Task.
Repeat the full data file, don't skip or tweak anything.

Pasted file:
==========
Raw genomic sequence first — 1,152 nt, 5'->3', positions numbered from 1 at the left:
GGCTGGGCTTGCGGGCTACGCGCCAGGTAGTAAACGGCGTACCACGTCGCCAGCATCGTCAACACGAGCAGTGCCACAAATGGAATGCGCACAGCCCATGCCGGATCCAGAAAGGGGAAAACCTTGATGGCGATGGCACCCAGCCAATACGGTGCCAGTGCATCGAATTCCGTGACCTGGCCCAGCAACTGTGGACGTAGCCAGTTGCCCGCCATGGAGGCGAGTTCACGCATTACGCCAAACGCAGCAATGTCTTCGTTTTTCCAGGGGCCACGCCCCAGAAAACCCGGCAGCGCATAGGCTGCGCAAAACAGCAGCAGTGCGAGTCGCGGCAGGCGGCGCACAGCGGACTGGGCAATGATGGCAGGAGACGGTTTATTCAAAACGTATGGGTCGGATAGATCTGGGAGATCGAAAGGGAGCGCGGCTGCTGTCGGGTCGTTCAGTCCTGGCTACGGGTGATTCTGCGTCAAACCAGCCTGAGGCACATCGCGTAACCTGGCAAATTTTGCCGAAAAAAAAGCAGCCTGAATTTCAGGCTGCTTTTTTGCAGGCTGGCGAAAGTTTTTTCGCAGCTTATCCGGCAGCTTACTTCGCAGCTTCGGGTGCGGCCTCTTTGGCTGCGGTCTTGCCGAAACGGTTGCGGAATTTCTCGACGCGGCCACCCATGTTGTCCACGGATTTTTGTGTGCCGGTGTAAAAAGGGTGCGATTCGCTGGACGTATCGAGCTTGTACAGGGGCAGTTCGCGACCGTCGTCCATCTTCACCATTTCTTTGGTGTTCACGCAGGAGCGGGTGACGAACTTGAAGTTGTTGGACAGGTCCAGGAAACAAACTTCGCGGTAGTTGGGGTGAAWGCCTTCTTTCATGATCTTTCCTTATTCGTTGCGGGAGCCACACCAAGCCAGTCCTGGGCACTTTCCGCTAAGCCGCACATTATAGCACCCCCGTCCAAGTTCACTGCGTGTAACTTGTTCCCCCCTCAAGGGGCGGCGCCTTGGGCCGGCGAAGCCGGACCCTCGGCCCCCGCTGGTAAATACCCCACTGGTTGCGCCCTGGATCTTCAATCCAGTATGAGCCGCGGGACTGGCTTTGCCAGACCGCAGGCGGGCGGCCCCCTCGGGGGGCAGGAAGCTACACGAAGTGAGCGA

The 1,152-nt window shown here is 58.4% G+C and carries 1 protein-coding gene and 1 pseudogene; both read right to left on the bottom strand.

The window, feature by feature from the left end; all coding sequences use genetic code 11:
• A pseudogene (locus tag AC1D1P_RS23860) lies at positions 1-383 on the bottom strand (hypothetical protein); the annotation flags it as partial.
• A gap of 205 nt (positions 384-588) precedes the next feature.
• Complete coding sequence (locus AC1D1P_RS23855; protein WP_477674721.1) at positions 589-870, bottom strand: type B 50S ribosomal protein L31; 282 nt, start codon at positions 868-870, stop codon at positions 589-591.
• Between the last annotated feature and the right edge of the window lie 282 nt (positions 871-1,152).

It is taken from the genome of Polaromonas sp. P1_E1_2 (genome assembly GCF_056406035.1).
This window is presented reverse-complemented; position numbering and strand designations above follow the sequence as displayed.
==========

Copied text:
Raw genomic sequence first — 1,152 nt, 5'->3', positions numbered from 1 at the left:
GGCTGGGCTTGCGGGCTACGCGCCAGGTAGTAAACGGCGTACCACGTCGCCAGCATCGTCAACACGAGCAGTGCCACAAATGGAATGCGCACAGCCCATGCCGGATCCAGAAAGGGGAAAACCTTGATGGCGATGGCACCCAGCCAATACGGTGCCAGTGCATCGAATTCCGTGACCTGGCCCAGCAACTGTGGACGTAGCCAGTTGCCCGCCATGGAGGCGAGTTCACGCATTACGCCAAACGCAGCAATGTCTTCGTTTTTCCAGGGGCCACGCCCCAGAAAACCCGGCAGCGCATAGGCTGCGCAAAACAGCAGCAGTGCGAGTCGCGGCAGGCGGCGCACAGCGGACTGGGCAATGATGGCAGGAGACGGTTTATTCAAAACGTATGGGTCGGATAGATCTGGGAGATCGAAAGGGAGCGCGGCTGCTGTCGGGTCGTTCAGTCCTGGCTACGGGTGATTCTGCGTCAAACCAGCCTGAGGCACATCGCGTAACCTGGCAAATTTTGCCGAAAAAAAAGCAGCCTGAATTTCAGGCTGCTTTTTTGCAGGCTGGCGAAAGTTTTTTCGCAGCTTATCCGGCAGCTTACTTCGCAGCTTCGGGTGCGGCCTCTTTGGCTGCGGTCTTGCCGAAACGGTTGCGGAATTTCTCGACGCGGCCACCCATGTTGTCCACGGATTTTTGTGTGCCGGTGTAAAAAGGGTGCGATTCGCTGGACGTATCGAGCTTGTACAGGGGCAGTTCGCGACCGTCGTCCATCTTCACCATTTCTTTGGTGTTCACGCAGGAGCGGGTGACGAACTTGAAGTTGTTGGACAGGTCCAGGAAACAAACTTCGCGGTAGTTGGGGTGAAWGCCTTCTTTCATGATCTTTCCTTATTCGTTGCGGGAGCCACACCAAGCCAGTCCTGGGCACTTTCCGCTAAGCCGCACATTATAGCACCCCCGTCCAAGTTCACTGCGTGTAACTTGTTCCCCCCTCAAGGGGCGGCGCCTTGGGCCGGCGAAGCCGGACCCTCGGCCCCCGCTGGTAAATACCCCACTGGTTGCGCCCTGGATCTTCAATCCAGTATGAGCCGCGGGACTGGCTTTGCCAGACCGCAGGCGGGCGGCCCCCTCGGGGGGCAGGAAGCTACACGAAGTGAGCGA

The 1,152-nt window shown here is 58.4% G+C and carries 1 protein-coding gene and 1 pseudogene; both read right to left on the bottom strand.

The window, feature by feature from the left end; all coding sequences use genetic code 11:
• A pseudogene (locus tag AC1D1P_RS23860) lies at positions 1-383 on the bottom strand (hypothetical protein); the annotation flags it as partial.
• A gap of 205 nt (positions 384-588) precedes the next feature.
• Complete coding sequence (locus AC1D1P_RS23855; protein WP_477674721.1) at positions 589-870, bottom strand: type B 50S ribosomal protein L31; 282 nt, start codon at positions 868-870, stop codon at positions 589-591.
• Between the last annotated feature and the right edge of the window lie 282 nt (positions 871-1,152).

It is taken from the genome of Polaromonas sp. P1_E1_2 (genome assembly GCF_056406035.1).
This window is presented reverse-complemented; position numbering and strand designations above follow the sequence as displayed.